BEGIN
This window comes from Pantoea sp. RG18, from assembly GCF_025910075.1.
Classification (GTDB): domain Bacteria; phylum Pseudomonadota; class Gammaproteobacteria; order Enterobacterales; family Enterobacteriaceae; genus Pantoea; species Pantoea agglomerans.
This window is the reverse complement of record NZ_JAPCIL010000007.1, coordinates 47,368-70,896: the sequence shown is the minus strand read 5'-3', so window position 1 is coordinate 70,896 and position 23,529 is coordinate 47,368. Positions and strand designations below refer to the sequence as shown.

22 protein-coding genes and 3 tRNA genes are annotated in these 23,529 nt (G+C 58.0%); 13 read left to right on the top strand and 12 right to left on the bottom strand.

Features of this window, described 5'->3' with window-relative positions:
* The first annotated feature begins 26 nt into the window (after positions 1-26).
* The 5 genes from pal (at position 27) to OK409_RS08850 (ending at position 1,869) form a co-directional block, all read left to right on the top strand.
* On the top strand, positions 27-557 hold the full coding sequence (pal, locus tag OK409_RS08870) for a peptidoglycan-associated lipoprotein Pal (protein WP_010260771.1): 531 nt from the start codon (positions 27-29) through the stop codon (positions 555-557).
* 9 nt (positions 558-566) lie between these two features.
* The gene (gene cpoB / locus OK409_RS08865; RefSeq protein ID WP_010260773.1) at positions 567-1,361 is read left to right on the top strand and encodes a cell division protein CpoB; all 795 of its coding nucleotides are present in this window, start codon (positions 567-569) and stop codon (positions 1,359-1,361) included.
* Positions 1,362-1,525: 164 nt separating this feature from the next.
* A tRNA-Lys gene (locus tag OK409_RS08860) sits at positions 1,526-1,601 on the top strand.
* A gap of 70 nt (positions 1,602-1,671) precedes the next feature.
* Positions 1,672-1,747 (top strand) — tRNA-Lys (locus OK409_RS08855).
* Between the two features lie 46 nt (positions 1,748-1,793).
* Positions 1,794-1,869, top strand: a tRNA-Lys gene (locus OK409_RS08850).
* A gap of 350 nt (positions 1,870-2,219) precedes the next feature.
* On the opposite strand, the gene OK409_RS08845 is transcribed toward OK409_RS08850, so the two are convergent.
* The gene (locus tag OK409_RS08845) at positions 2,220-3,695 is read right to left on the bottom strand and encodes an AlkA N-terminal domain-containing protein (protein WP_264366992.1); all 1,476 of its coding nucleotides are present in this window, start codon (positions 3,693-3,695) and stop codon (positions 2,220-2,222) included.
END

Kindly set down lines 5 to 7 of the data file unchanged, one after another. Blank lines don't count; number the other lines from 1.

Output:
Features of this window, described 5'->3' with window-relative positions:
* The first annotated feature begins 26 nt into the window (after positions 1-26).
* The 5 genes from pal (at position 27) to OK409_RS08850 (ending at position 1,869) form a co-directional block, all read left to right on the top strand.